WASHINGTON/FRANKFURT (Reuters) - Bayer AG (BAYGn.DE) said on Thursday it had agreed to sell more crop science businesses to BASF (BASFn.DE) in a deal that fulfils undertakings to the European Union and other regulators as part of its takeover of Monsanto Co (MON.N).
The package, being sold for up to 1.7 billion euros ($2.1 billion), includes its global vegetable seeds business, certain seed treatments and digital farming activities with total sales of 745 million euros in 2017.
“With this move, we are implementing the corresponding undertakings made to the European Commission and other regulatory authorities to allow the successful closing of the Monsanto transaction,” Werner Baumann, Chairman of the Board of Management of Bayer AG, said in a statement.
The German drug and crop chemical maker’s bid to buy seed and chemical company Monsanto Co (MON.N) is on track to win U.S. antitrust approval by the end of May, unless there is a last-minute complication, two people familiar with the matter said earlier on Thursday.
The transaction, if it closes as seems likely, will create a company commanding more than a quarter of the combined world market for seeds and pesticides in the fast-consolidating farm supplies industry.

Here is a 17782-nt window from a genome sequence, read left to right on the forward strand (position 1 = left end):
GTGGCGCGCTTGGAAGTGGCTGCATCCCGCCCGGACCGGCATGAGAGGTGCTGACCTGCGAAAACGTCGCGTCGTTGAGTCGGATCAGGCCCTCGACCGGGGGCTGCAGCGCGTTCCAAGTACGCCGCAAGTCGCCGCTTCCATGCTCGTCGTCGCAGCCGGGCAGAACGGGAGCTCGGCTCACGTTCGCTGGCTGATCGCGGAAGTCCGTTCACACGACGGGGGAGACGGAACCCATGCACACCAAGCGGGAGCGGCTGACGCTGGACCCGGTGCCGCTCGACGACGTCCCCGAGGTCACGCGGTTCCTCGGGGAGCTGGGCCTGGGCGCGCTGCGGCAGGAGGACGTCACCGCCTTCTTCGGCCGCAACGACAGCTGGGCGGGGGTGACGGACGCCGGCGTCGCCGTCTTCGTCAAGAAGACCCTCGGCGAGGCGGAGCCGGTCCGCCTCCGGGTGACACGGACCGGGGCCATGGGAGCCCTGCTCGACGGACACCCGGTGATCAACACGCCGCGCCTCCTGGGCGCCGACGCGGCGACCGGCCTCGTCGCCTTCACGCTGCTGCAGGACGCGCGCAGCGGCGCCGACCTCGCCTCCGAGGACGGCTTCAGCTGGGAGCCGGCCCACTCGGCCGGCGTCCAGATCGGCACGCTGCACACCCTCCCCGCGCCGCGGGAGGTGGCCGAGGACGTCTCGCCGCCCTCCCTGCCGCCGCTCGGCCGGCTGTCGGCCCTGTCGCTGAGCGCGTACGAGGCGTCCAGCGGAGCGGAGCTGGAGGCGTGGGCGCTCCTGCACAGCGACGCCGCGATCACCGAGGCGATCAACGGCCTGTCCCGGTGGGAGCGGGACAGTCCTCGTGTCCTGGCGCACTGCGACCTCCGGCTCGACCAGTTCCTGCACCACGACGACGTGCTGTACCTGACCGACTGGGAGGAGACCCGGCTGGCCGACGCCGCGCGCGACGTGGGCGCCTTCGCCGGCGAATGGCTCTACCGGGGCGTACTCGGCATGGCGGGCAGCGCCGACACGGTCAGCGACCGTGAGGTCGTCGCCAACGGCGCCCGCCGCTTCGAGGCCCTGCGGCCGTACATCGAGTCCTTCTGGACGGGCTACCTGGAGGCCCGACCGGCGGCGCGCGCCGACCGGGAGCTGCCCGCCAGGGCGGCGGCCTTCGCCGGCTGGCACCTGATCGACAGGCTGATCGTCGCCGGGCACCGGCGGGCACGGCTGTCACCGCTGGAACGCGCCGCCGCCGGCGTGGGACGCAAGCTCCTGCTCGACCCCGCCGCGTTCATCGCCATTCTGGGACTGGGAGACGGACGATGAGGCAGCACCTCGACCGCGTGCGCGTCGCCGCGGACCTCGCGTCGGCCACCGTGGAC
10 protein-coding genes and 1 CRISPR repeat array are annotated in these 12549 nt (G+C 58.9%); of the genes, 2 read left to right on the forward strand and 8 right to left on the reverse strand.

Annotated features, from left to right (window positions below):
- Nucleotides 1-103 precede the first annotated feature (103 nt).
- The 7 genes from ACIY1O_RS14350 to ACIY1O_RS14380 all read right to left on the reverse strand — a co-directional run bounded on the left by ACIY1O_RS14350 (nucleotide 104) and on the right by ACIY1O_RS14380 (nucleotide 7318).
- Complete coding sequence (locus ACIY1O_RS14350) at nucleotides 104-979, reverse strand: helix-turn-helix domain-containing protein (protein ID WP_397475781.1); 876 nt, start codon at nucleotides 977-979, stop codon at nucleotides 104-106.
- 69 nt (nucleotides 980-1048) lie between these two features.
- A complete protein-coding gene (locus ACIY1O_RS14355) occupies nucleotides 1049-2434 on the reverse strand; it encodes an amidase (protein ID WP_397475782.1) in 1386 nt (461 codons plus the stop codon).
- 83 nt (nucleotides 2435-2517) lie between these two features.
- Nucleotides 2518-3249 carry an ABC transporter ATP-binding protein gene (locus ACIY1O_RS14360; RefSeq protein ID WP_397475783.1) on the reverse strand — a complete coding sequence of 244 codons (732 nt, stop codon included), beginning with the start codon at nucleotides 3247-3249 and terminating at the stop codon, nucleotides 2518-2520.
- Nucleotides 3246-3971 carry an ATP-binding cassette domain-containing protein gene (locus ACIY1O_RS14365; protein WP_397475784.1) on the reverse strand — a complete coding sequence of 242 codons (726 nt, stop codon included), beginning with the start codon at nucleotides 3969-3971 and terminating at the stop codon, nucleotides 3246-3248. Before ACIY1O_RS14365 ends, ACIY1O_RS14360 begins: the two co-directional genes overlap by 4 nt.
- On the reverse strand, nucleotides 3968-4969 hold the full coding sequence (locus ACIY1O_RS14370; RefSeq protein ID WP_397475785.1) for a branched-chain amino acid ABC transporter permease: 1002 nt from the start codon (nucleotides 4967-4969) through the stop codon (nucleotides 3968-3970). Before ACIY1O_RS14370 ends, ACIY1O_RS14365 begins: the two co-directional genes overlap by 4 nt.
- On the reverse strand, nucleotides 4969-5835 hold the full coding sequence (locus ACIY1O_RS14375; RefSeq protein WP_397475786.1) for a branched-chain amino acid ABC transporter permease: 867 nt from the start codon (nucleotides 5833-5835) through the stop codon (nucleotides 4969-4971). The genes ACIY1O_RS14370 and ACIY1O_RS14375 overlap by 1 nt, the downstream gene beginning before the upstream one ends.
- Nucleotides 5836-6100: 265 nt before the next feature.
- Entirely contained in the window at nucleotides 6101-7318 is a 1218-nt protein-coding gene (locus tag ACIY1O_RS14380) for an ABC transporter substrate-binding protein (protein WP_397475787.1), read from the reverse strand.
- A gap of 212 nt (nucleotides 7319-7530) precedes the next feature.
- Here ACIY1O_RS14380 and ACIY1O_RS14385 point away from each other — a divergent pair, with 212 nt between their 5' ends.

The U.S. Justice Department said in March it was pressing on with its antitrust review of the deal.
The merger has already cleared key hurdles. Russia’s antitrust regulator FAS approved it last week and the European Commission last month gave conditional clearance, following a conditional nod in Brazil.
Also last week, the German group raised 3 billion euros ($3.7 billion) by selling new shares to Singapore’s state investment company, with further moves expected to increase its capital.
Bayer previously said it would only launch a cash call once it had sufficient clarity that the deal, signed in September 2016, would get the go-ahead.
It had already pledged to sell certain seed and herbicide assets for 5.9 billion euros ($7.2 billion) to BASF, as well as its vegetable seeds business.
Reporting by Diane Bartz in Washington and Ludwig Burger and Douglas Busvine in Frankfurt; Editing by Alexandra Hudson/David Evans